Alibaba Reconsidering Hong Kong IPO
Asia's Most Powerful Internet Firm
In a surprising reversal, China-based e-commerce firm Alibaba Group may now hold its initial public offering in Hong Kong, instead of New York. The potential switch follows word that trading regulators in Hong Kong might change their governance rules, allowing Alibaba partners to appoint board members. Alibaba, led by Counselor Power 50 member Jack Ma, has reportedly made internal – rather than pubic control – of his firm a priority throughout IPO-related negotiations. In essence, Ma wants to guide key boardroom decisions at Alibaba without pressure from non-affiliated investors.
Hong Kong Exchange CEO Charles Li said last week that he is open to alternative governance structures – something the NYSE and NASDAQ use to attract top tech companies. "The vision and ideas of these founders are core assets of these companies," Li wrote in a blog post. "Protecting the founders and allowing them to deliver on their vision is usually in line with shareholders' interests."
Previously, Li had defended the exchange's stance, writing "we should take responsibility for doing what is right and best for Hong Kong, not just what is safe and easy." Last Friday, Alibaba CEO Jonathan Lu admitted his firm was slowing down its preparations to go public, an indication that the Hong Kong Exchange had won more time to amend its conditions.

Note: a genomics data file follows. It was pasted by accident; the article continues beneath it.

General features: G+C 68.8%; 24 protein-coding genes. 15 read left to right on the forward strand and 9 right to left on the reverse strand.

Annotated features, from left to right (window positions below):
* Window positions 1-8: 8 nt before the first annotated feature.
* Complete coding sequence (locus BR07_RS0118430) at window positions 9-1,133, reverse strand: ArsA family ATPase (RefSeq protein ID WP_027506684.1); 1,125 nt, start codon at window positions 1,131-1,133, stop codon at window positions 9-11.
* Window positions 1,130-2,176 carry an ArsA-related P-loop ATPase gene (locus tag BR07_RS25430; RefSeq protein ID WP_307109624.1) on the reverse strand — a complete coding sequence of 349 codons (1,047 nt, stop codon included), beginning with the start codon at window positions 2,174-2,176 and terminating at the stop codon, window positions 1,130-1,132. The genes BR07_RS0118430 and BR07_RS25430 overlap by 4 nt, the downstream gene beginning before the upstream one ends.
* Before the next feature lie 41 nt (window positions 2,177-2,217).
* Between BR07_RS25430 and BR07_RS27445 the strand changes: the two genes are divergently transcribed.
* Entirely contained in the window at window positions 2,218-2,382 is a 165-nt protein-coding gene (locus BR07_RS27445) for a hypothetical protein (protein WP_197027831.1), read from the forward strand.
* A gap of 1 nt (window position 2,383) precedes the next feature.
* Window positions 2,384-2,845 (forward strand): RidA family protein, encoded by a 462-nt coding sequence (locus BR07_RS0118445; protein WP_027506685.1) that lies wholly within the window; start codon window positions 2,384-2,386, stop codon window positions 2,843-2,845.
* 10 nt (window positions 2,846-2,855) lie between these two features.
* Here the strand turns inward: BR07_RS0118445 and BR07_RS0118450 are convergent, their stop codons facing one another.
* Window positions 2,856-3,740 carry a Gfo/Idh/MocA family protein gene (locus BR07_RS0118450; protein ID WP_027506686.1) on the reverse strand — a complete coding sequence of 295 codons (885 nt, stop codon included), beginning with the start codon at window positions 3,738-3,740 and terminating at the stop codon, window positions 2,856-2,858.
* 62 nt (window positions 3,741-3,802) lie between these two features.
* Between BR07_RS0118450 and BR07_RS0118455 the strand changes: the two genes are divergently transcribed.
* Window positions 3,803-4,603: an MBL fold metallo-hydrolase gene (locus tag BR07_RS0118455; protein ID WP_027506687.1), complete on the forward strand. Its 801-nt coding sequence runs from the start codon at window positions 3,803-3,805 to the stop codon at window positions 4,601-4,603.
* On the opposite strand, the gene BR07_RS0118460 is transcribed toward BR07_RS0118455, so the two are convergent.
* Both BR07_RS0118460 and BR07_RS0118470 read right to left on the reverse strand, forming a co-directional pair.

Ma founded Alibaba in 1999 and has built the company into Asia's most powerful Internet firm. The company operates websites where merchants can sell items – including promotional products – directly to consumers worldwide. Alibaba's Q2 revenues were $1.73 billion, a year-over-year gain of 60%. With its second-quarter results, investors now expect Alibaba to be valued at up to $120 billion – rivaling Facebook's 2012 IPO – when the firm goes public.